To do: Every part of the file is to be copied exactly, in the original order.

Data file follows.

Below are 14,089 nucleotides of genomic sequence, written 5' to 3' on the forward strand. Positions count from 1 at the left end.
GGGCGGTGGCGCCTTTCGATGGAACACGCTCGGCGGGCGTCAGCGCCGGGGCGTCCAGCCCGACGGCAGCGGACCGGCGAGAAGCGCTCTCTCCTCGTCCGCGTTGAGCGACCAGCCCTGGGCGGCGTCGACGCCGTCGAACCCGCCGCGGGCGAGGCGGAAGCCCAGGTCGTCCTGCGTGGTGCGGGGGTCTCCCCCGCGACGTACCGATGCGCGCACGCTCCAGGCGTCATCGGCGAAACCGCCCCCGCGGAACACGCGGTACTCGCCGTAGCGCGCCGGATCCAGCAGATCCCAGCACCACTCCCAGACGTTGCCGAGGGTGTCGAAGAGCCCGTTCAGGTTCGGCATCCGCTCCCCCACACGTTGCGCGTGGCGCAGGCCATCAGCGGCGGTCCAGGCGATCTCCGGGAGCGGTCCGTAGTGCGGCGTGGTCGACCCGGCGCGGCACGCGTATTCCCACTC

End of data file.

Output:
Below are 14,089 nucleotides of genomic sequence, written 5' to 3' on the forward strand. Positions count from 1 at the left end.
GGGCGGTGGCGCCTTTCGATGGAACACGCTCGGCGGGCGTCAGCGCCGGGGCGTCCAGCCCGACGGCAGCGGACCGGCGAGAAGCGCTCTCTCCTCGTCCGCGTTGAGCGACCAGCCCTGGGCGGCGTCGACGCCGTCGAACCCGCCGCGGGCGAGGCGGAAGCCCAGGTCGTCCTGCGTGGTGCGGGGGTCTCCCCCGCGACGTACCGATGCGCGCACGCTCCAGGCGTCATCGGCGAAACCGCCCCCGCGGAACACGCGGTACTCGCCGTAGCGCGCCGGATCCAGCAGATCCCAGCACCACTCCCAGACGTTGCCGAGGGTGTCGAAGAGCCCGTTCAGGTTCGGCATCCGCTCCCCCACACGTTGCGCGTGGCGCAGGCCATCAGCGGCGGTCCAGGCGATCTCCGGGAGCGGTCCGTAGTGCGGCGTGGTCGACCCGGCGCGGCACGCGTATTCCCACTC